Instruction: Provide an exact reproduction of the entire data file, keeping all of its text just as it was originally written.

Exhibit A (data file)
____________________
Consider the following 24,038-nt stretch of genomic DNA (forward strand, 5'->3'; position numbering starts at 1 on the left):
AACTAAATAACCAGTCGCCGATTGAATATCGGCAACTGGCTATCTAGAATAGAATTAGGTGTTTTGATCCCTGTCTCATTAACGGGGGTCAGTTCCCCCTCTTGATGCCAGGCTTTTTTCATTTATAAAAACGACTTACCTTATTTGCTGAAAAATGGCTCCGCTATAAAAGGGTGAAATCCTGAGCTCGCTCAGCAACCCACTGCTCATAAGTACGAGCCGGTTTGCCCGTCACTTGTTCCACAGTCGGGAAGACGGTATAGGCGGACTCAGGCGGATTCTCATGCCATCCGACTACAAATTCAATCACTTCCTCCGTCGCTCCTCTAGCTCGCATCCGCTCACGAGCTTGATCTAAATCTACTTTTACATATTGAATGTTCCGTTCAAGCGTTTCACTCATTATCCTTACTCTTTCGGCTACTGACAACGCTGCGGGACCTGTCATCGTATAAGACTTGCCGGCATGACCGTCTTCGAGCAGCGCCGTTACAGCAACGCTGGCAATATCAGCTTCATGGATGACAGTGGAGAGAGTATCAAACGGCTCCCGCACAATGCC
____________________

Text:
Consider the following 24,038-nt stretch of genomic DNA (forward strand, 5'->3'; position numbering starts at 1 on the left):
AACTAAATAACCAGTCGCCGATTGAATATCGGCAACTGGCTATCTAGAATAGAATTAGGTGTTTTGATCCCTGTCTCATTAACGGGGGTCAGTTCCCCCTCTTGATGCCAGGCTTTTTTCATTTATAAAAACGACTTACCTTATTTGCTGAAAAATGGCTCCGCTATAAAAGGGTGAAATCCTGAGCTCGCTCAGCAACCCACTGCTCATAAGTACGAGCCGGTTTGCCCGTCACTTGTTCCACAGTCGGGAAGACGGTATAGGCGGACTCAGGCGGATTCTCATGCCATCCGACTACAAATTCAATCACTTCCTCCGTCGCTCCTCTAGCTCGCATCCGCTCACGAGCTTGATCTAAATCTACTTTTACATATTGAATGTTCCGTTCAAGCGTTTCACTCATTATCCTTACTCTTTCGGCTACTGACAACGCTGCGGGACCTGTCATCGTATAAGACTTGCCGGCATGACCGTCTTCGAGCAGCGCCGTTACAGCAACGCTGGCAATATCAGCTTCATGGATGACAGTGGAGAGAGTATCAAACGGCTCCCGCACAATGCC